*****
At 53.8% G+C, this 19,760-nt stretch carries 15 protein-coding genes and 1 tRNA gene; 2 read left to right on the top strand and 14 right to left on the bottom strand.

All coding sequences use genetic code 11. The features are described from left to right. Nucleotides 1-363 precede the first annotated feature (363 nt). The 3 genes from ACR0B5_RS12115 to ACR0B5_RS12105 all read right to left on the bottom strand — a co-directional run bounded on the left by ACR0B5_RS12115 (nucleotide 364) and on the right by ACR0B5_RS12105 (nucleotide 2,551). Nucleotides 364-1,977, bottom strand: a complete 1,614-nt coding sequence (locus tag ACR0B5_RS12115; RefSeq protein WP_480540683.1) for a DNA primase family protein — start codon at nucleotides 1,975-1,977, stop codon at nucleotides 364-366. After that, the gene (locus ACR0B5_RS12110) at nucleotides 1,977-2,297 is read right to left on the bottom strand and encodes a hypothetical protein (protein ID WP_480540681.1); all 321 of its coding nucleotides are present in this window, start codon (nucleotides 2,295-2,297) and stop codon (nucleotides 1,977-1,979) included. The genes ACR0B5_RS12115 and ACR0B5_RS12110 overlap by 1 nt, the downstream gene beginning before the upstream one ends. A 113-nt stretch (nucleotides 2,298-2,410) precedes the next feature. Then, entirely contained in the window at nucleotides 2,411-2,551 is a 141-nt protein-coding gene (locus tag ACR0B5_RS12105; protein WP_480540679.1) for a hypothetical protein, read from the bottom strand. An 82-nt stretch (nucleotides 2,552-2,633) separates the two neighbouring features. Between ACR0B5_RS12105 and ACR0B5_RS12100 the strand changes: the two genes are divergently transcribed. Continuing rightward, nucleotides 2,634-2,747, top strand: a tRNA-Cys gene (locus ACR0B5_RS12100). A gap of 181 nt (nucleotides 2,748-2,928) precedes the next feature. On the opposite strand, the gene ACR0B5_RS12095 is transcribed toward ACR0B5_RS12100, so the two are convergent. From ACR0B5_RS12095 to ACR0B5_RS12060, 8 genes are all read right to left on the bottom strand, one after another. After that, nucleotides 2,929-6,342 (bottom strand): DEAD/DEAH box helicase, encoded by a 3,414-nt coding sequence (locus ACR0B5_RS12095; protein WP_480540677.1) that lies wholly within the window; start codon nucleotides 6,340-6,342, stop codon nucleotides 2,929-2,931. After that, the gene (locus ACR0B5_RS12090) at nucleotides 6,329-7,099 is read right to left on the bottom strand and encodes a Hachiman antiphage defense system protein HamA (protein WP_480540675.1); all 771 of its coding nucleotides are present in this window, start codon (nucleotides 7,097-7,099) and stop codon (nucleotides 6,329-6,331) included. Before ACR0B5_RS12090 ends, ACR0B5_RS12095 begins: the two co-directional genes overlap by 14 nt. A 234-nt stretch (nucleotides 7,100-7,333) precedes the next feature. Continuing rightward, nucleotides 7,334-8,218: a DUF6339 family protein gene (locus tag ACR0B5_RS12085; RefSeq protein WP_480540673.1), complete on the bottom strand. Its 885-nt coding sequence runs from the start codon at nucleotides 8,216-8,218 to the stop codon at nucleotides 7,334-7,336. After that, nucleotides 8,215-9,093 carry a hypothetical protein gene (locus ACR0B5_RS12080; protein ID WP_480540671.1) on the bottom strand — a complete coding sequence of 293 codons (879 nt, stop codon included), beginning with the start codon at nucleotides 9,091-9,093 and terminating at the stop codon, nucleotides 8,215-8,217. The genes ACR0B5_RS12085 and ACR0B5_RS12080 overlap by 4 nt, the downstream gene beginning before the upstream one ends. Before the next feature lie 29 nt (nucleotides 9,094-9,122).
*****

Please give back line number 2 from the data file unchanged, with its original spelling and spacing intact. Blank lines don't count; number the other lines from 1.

All coding sequences use genetic code 11. The features are described from left to right. Nucleotides 1-363 precede the first annotated feature (363 nt). The 3 genes from ACR0B5_RS12115 to ACR0B5_RS12105 all read right to left on the bottom strand — a co-directional run bounded on the left by ACR0B5_RS12115 (nucleotide 364) and on the right by ACR0B5_RS12105 (nucleotide 2,551). Nucleotides 364-1,977, bottom strand: a complete 1,614-nt coding sequence (locus tag ACR0B5_RS12115; RefSeq protein WP_480540683.1) for a DNA primase family protein — start codon at nucleotides 1,975-1,977, stop codon at nucleotides 364-366. After that, the gene (locus ACR0B5_RS12110) at nucleotides 1,977-2,297 is read right to left on the bottom strand and encodes a hypothetical protein (protein ID WP_480540681.1); all 321 of its coding nucleotides are present in this window, start codon (nucleotides 2,295-2,297) and stop codon (nucleotides 1,977-1,979) included. The genes ACR0B5_RS12115 and ACR0B5_RS12110 overlap by 1 nt, the downstream gene beginning before the upstream one ends. A 113-nt stretch (nucleotides 2,298-2,410) precedes the next feature. Then, entirely contained in the window at nucleotides 2,411-2,551 is a 141-nt protein-coding gene (locus tag ACR0B5_RS12105; protein WP_480540679.1) for a hypothetical protein, read from the bottom strand. An 82-nt stretch (nucleotides 2,552-2,633) separates the two neighbouring features. Between ACR0B5_RS12105 and ACR0B5_RS12100 the strand changes: the two genes are divergently transcribed. Continuing rightward, nucleotides 2,634-2,747, top strand: a tRNA-Cys gene (locus ACR0B5_RS12100). A gap of 181 nt (nucleotides 2,748-2,928) precedes the next feature. On the opposite strand, the gene ACR0B5_RS12095 is transcribed toward ACR0B5_RS12100, so the two are convergent. From ACR0B5_RS12095 to ACR0B5_RS12060, 8 genes are all read right to left on the bottom strand, one after another. After that, nucleotides 2,929-6,342 (bottom strand): DEAD/DEAH box helicase, encoded by a 3,414-nt coding sequence (locus ACR0B5_RS12095; protein WP_480540677.1) that lies wholly within the window; start codon nucleotides 6,340-6,342, stop codon nucleotides 2,929-2,931. After that, the gene (locus ACR0B5_RS12090) at nucleotides 6,329-7,099 is read right to left on the bottom strand and encodes a Hachiman antiphage defense system protein HamA (protein WP_480540675.1); all 771 of its coding nucleotides are present in this window, start codon (nucleotides 7,097-7,099) and stop codon (nucleotides 6,329-6,331) included. Before ACR0B5_RS12090 ends, ACR0B5_RS12095 begins: the two co-directional genes overlap by 14 nt. A 234-nt stretch (nucleotides 7,100-7,333) precedes the next feature. Continuing rightward, nucleotides 7,334-8,218: a DUF6339 family protein gene (locus tag ACR0B5_RS12085; RefSeq protein WP_480540673.1), complete on the bottom strand. Its 885-nt coding sequence runs from the start codon at nucleotides 8,216-8,218 to the stop codon at nucleotides 7,334-7,336. After that, nucleotides 8,215-9,093 carry a hypothetical protein gene (locus ACR0B5_RS12080; protein ID WP_480540671.1) on the bottom strand — a complete coding sequence of 293 codons (879 nt, stop codon included), beginning with the start codon at nucleotides 9,091-9,093 and terminating at the stop codon, nucleotides 8,215-8,217. The genes ACR0B5_RS12085 and ACR0B5_RS12080 overlap by 4 nt, the downstream gene beginning before the upstream one ends. Before the next feature lie 29 nt (nucleotides 9,094-9,122).